Offshore Winds Promise Power

> Sep 06 - The News & Observer, N.C. -
> Far beyond the Outer Banks, the ocean waters could soon give rise
> to a wind energy farm the size of a small town.
> For more than a year, a tiny Chapel Hill company has been laying
> plans for a project that would catapult North Carolina into a national
> leadership role in offshore wind energy development. Outer Banks Ocean
> Energy Corp. is eyeing federal waters about 25 miles offshore to chase
> a dream of harnessing pollution-free electricity generated by some of
> the nation's best wind resources.
> An offshore wind farm has yet to be built in this country, and
> the hurdles are formidable. North Carolina is considered to have
> excellent wind resources, but fierce opposition has shot down
> proposals to build commercial wind projects in the mountains and on
> the coast.
> The planned Cape Lookout Energy Preserve likely would have to
> overcome intense public criticism and rigorous environmental scrutiny.
> The project could take seven years and would cost at least
> $900million. The company would have to secure hurricane-resistant
> towers to the ocean floor.
> Entrepreneur Donald Evans, 74, Outers Banks' founder, calls the
> project a "colossal undertaking" but considers wind one of the best
> energy options. "Offshore wind is an inexhaustible, clean energy
> resource,"
> he
> said. "It's been there since the Earth was here." The Pinehurst
> resident has embraced wind power as the nation's salvation from global
> warming and unpredictable energy costs.
> In the coming months, his company plans to hold community
> meetings in the state's coastal counties to introduce the project to
> the public.
> The
> company also will apply for a federal permit to build towers in the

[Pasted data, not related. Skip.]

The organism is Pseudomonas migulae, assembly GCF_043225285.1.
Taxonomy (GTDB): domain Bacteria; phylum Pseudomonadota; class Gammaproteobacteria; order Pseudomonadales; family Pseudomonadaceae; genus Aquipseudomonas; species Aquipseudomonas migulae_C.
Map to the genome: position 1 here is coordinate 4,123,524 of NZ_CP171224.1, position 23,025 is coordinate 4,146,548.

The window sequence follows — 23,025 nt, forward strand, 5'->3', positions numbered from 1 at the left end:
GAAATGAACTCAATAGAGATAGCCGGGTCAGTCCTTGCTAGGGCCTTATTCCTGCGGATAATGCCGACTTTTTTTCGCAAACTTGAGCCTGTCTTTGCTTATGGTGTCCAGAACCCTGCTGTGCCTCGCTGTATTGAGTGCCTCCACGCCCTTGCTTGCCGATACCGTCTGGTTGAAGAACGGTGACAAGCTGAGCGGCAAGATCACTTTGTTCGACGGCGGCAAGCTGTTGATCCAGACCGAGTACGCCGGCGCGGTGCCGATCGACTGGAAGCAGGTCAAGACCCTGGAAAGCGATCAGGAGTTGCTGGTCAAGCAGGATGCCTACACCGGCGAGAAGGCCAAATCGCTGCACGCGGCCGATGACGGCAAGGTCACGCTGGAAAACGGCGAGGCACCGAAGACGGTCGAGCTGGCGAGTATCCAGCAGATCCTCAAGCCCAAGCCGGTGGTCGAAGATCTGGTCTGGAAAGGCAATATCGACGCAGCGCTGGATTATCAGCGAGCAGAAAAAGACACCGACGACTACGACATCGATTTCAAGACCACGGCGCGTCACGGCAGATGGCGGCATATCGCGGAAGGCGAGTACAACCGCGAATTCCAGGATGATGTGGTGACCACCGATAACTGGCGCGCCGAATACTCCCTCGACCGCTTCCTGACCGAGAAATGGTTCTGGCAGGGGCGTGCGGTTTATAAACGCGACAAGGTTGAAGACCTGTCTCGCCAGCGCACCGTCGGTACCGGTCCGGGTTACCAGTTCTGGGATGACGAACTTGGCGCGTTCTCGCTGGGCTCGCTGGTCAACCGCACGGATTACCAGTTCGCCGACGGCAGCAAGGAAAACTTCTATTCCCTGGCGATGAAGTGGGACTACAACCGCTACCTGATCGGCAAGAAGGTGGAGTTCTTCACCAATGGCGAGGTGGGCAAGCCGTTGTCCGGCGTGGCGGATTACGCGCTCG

> ocean to test wind speeds.
> Brisk wind
> Wind provides a little more than 1 percent of the nation's
> electricity, but it's the fastest-growing form of renewable power.
> Wall
> Street financiers and state governments are betting on wind and other
> renewable energy as states enact mandates and Congress debates global
> warming legislation. The Obama administration's stimulus package will
> pump in $3billion to cover 30 percent of the costs for wind farms and
> other renewable energy projects.
> North Carolina lags other states that offer financial incentives
> and have brokered compromises with opponents of offshore wind farms.
> "It's an embryonic industry in the U.S., and developers are going
> to focus their resources and personnel on the most compelling
> projects," said Rob Propes, Carolinas and Delaware project director at
> Bluewater Wind, which is developing projects from Virginia to New
> England.
> Still, Evans expects North Carolina officials to follow the lead
> of other states.
> Outer Banks' proposed 200-megawatt wind farm would generate
> enough power for about 42,000 homes. It would require underwater
> cables costing at least $2million per mile to come across beaches,
> dunes or wetlands.
> Each turbine blade would reach 465 feet into the sky -- nearly as
> tall as the 33-story RBC Plaza in downtown Raleigh. This power plant
> consists of oversize, three-blade propellers that turn tower-mounted
> generators.
> At
> least 50 towers would be required for the first phase, but the exact
> total would be determined by the power capacity of the type of turbine
> selected.
> Even at such a dizzying height, the array of whirling blades
> would not be visible 25 miles from shore. Plans call eventually for
> tripling the size of the wind farm to at least 150 towers over 54
> square miles -- an area nearly the size of Fayetteville -- if demand
> for the electricity increases.
> The Cape Lookout Energy Preserve wouldn't generate electricity
> until at least 2014 -- two years behind a bitterly contested wind farm
> under development on Cape Cod, and a year behind a contentious
> Bluewater Wind project in Delaware. In South Carolina, the Santee